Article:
“I am not a politician, nor an expert on railways,” admitted Alan. “I just happened to move to Okehampton several years ago and heard about a dedicated bunch of Devonians who had been trying to get the Okehampton line daily service reinstated. Their enthusiasm was infectious despite broken promises and constant political prevarication for over 20 years.

‘Some OkeRail members gave up countless hours of their time every summer Sunday, riding back and forth with clipboards, doing passenger surveys to prove the popularity and viability of such a service.
Okehampton Cllr Dr Michael Ireland was riding the rails every week for several years giving passengers vital cheapest fare and journey options as well as proving we could reach a variety of destinations even with a basic Sunday service while former Cllr Bob Rush drew up fully costed plans in itemised detail to prove how little cash it could take to make a fully restored service and additional station on the industrial estate a reality.

‘Many others dedicated themselves to making it happen and we must not forget the staff and senior management of First Great Western who have supported the plan in so many ways. It didn’t help – the promises continued to be made then replaced with vague excuses, whilst different politicians (local as well as national) came and went.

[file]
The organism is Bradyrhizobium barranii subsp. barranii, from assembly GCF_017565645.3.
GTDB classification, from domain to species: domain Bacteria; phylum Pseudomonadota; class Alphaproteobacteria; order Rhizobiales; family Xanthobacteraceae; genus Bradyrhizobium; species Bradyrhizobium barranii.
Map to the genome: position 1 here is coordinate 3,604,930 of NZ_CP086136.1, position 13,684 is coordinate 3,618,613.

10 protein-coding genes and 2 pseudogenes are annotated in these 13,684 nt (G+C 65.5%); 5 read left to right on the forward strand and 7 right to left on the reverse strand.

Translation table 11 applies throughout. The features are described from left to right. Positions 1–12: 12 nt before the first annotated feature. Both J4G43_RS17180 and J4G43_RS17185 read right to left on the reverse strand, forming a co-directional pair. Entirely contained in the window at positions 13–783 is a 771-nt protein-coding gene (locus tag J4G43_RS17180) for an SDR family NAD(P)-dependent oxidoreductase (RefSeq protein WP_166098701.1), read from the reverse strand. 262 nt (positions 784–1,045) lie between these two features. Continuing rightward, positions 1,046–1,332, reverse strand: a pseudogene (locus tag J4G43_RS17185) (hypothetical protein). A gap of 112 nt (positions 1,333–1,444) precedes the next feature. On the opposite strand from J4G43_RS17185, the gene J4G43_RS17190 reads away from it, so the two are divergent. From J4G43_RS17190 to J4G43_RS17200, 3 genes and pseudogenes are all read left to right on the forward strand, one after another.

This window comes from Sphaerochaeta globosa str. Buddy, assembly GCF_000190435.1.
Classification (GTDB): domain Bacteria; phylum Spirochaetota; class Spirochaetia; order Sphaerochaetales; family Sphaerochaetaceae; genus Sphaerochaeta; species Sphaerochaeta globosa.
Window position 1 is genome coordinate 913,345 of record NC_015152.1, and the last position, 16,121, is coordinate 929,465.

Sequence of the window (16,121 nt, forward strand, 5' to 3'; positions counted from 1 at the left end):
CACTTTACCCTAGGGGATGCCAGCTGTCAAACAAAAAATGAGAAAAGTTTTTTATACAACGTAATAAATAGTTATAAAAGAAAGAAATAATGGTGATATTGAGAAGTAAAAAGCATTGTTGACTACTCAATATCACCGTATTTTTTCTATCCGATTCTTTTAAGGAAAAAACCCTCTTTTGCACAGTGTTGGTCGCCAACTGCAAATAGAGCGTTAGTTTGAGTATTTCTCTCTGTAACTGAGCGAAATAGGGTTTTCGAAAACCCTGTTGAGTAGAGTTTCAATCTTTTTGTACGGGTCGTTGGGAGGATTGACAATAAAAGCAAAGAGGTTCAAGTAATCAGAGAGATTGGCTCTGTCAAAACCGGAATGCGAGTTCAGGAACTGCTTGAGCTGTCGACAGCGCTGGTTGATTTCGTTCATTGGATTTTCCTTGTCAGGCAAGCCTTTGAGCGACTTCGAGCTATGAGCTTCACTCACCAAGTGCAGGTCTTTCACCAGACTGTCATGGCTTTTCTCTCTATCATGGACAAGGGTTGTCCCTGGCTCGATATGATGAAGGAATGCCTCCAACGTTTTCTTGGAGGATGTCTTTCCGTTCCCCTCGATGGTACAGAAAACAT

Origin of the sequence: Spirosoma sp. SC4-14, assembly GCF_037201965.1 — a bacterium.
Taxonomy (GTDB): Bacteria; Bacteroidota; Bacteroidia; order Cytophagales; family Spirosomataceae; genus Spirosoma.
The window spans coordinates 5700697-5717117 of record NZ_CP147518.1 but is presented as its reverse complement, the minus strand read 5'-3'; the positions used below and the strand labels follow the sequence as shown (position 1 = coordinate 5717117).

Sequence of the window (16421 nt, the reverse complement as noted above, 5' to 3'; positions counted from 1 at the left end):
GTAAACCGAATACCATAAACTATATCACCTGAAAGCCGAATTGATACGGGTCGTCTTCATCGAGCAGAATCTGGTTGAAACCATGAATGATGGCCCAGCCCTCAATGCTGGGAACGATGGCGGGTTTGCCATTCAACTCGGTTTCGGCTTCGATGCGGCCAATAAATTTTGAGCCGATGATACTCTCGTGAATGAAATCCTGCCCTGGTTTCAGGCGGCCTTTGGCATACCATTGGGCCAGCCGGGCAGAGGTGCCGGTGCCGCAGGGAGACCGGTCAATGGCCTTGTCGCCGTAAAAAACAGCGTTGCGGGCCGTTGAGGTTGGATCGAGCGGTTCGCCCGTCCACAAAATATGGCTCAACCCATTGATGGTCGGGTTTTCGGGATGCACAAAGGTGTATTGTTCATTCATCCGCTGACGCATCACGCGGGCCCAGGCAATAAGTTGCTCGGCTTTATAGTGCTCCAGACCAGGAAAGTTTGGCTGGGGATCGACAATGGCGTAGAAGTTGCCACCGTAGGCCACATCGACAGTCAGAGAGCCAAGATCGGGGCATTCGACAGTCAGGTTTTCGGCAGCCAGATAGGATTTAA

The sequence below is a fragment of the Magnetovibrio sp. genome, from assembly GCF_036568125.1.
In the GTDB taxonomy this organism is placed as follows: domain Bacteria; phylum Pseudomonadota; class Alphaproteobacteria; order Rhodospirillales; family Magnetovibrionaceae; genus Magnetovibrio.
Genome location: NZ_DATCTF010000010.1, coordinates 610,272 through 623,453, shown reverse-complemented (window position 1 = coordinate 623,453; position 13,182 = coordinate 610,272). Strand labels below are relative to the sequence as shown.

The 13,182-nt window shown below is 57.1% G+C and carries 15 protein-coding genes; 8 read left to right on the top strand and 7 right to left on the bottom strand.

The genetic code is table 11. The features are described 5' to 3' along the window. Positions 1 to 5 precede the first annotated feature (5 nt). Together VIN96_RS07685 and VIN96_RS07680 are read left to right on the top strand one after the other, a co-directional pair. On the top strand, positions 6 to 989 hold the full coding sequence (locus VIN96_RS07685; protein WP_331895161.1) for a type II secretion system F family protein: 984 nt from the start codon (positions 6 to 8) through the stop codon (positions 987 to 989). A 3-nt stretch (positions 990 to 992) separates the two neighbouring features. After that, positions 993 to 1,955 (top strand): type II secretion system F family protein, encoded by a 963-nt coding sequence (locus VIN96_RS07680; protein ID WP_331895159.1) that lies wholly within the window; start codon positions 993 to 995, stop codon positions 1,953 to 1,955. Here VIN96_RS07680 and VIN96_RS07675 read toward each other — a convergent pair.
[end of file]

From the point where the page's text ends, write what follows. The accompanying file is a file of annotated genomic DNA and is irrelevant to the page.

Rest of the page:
‘Several parties were involved in ownership of the line until last Christmas. This clouded the negotiations but a service could have begun in May this year if the political will to take some forward thinking decisions had been there, but when COVID-19 arrived the proposed Summer Sunday service for 2020 hit the buffers anyway.

‘More recently, The Dartmoor Railway Supporters Association has been busy brightening up Okehampton station and the larger part of the car park has been fenced off by Network Rail for resurfacing… if rumours are correct. COVID-19 permitting and the government of the day willing, we might get some sort of daily service in May 2021, when the national railway timetables are revised. I personally feel that, if that happens, the locomotives should be named Richard Proctor and Michael Ireland – both of whom have done so much of the preparatory ‘passenger facing’ work to make the connection to the National Rail network a reality.

‘It is also imperative that GWR ensures that trains serve Exeter Central as well as St David’s station. This will reduce traffic congestion around Alphington and the city centre plus maximise the usefulness for shoppers, workers and students as well as providing connections for onward travel further afield. Planning permission should ideally be given on Exeter Industrial Estate for a nearby budget hotel and a decent size supermarket for visitors and residents alike. All bus services, and possibly National Express, need to call at the new Okehampton Parkway station to facilitate car free travel from eg: Tavistock, Launceston, Hatherleigh, Holsworthy, Bideford and Bude – thus increasing passenger numbers for bus and train operators and consequently reducing any subsidy currently required. I repeat that I am just an interested Okehampton resident but if I can see the massive potential, for what is a miniscule initial outlay, surely the politicians should have made it happen years ago.”